Affirmative Action's Next Generation

Sonia Sotomayor said she was an affirmative action baby. I was too, as was my husband. But what does that mean for my daughter?

Affirmative action was crafted to give those of us without privilege a bit of a leg up for opportunities. It should be a way for employers and admission committees to be made to look at my application carefully instead of dismissing it outright if my scores are a bit lower than others. It's not because I would had been a poorer student, but it's fairly well documented that standardized tests are biased against women and people of color. Of course things are better today because the tests have responded to the constructive criticism.

But as I listened to the hearings this past week and the praise that Sotomayor received for her struggle left me wondering where the babies of affirmative action babies stand.

My husband and I have three degrees, we have jobs that pay us more than the median household gets and we have a good network. When I was a kid and I was a budding science nrrd, my parents didn't know how to funnel that energy. So I spent summers with my nose stuck in books trying to teach myself anatomy, both human and dolphin, instead of at a science camp or internship. Both are good, but you know that camps and internships give you access that a book doesn't.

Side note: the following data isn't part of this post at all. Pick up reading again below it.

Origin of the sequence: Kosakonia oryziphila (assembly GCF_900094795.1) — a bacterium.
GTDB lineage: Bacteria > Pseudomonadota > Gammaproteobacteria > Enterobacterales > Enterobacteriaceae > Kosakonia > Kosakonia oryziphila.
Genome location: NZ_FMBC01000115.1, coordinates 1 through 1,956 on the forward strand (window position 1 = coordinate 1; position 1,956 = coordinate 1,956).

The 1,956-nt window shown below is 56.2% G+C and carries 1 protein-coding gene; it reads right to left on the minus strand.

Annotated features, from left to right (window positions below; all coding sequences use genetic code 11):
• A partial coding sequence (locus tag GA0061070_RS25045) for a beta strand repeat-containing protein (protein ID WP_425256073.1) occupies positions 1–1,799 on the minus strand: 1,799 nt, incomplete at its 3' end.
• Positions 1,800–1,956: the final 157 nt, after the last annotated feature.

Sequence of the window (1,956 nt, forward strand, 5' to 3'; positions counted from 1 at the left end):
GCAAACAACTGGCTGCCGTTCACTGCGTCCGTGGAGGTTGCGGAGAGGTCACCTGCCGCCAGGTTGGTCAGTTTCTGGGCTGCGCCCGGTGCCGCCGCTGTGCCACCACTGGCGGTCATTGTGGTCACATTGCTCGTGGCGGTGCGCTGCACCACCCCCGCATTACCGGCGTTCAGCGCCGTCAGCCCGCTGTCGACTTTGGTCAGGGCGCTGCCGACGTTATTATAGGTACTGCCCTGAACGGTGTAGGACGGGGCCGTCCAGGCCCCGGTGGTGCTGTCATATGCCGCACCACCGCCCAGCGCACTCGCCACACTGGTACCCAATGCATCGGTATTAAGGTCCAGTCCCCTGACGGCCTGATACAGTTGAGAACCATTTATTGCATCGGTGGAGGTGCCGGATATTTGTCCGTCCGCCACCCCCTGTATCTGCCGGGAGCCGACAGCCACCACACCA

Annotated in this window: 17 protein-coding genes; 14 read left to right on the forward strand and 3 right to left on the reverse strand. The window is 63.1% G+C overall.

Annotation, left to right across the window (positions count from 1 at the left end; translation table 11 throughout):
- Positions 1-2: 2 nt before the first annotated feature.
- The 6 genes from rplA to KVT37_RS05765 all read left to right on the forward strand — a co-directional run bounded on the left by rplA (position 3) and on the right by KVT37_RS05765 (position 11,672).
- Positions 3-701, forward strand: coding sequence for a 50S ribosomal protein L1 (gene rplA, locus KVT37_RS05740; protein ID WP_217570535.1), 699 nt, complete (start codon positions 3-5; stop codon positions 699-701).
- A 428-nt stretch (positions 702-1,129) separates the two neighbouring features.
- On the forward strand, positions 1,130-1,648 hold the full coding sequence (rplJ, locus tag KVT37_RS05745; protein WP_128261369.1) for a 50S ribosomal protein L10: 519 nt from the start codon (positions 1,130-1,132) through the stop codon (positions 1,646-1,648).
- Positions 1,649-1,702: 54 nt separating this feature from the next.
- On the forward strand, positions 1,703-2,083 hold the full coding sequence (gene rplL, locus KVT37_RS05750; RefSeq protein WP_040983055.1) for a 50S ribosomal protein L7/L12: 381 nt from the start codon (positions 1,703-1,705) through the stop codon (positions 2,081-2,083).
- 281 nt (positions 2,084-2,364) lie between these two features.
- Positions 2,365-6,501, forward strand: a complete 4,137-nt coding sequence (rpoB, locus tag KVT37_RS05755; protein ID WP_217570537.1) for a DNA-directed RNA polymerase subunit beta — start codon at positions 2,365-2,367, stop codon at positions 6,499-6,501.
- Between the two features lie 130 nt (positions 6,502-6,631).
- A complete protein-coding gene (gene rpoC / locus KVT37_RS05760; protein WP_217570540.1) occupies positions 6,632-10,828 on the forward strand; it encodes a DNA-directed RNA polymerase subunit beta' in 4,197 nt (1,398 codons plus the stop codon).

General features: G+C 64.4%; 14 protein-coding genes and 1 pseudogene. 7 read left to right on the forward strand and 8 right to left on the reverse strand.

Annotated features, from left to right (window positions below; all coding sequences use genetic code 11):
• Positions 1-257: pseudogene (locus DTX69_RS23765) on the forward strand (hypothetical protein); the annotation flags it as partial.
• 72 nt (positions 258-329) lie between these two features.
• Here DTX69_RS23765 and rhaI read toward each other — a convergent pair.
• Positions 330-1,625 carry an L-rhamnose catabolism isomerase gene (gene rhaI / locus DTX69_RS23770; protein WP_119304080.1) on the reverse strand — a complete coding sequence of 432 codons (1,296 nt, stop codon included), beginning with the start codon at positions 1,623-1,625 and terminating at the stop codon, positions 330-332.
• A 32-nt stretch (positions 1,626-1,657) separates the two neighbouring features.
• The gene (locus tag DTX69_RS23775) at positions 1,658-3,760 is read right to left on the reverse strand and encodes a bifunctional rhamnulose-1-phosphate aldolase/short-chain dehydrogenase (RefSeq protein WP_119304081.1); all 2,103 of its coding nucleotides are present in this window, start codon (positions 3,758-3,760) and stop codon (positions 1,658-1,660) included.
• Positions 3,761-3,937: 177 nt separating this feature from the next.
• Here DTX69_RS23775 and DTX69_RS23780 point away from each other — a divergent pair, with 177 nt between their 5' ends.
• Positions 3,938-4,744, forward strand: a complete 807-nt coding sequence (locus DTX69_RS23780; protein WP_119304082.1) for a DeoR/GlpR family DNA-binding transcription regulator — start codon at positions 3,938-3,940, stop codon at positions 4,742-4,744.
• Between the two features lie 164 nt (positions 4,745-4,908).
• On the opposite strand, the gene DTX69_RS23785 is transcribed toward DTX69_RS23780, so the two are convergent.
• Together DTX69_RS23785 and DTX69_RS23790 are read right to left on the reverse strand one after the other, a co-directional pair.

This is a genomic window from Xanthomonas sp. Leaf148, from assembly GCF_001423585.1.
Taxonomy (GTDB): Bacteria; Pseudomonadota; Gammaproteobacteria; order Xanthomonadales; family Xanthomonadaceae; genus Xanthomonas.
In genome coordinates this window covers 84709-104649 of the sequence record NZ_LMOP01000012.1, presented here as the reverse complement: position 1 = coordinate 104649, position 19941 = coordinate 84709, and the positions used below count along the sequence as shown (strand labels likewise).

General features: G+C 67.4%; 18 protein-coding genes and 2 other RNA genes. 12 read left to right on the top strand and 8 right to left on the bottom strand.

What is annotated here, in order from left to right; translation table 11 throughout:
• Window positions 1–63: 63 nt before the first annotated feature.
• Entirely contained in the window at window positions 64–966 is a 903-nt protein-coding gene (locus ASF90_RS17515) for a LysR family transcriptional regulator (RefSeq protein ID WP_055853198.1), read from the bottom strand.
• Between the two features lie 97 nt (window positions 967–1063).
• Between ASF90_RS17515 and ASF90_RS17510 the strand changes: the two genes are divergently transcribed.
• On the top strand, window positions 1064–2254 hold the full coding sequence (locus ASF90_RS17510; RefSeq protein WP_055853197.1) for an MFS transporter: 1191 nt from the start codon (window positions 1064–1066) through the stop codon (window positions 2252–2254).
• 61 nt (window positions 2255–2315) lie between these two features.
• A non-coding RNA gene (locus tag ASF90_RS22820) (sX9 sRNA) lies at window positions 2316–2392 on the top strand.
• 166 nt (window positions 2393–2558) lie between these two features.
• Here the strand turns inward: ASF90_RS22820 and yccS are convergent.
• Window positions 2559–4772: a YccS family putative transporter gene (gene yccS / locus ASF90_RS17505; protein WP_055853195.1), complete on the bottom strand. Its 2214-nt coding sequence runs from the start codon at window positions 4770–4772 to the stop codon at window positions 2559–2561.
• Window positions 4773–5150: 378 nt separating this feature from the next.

Our daughter isn't in need to affirmative action the way that we needed it. That said, racism persists and I believe always will. So what does that mean for my daughter and the children of other Latinos who pulled themselves up using affirmative action bootstraps? Do they need affirmative action?

I'm still mulling this over, but wanted to get it out there, hopefully for others to chime in and we can tackle this together.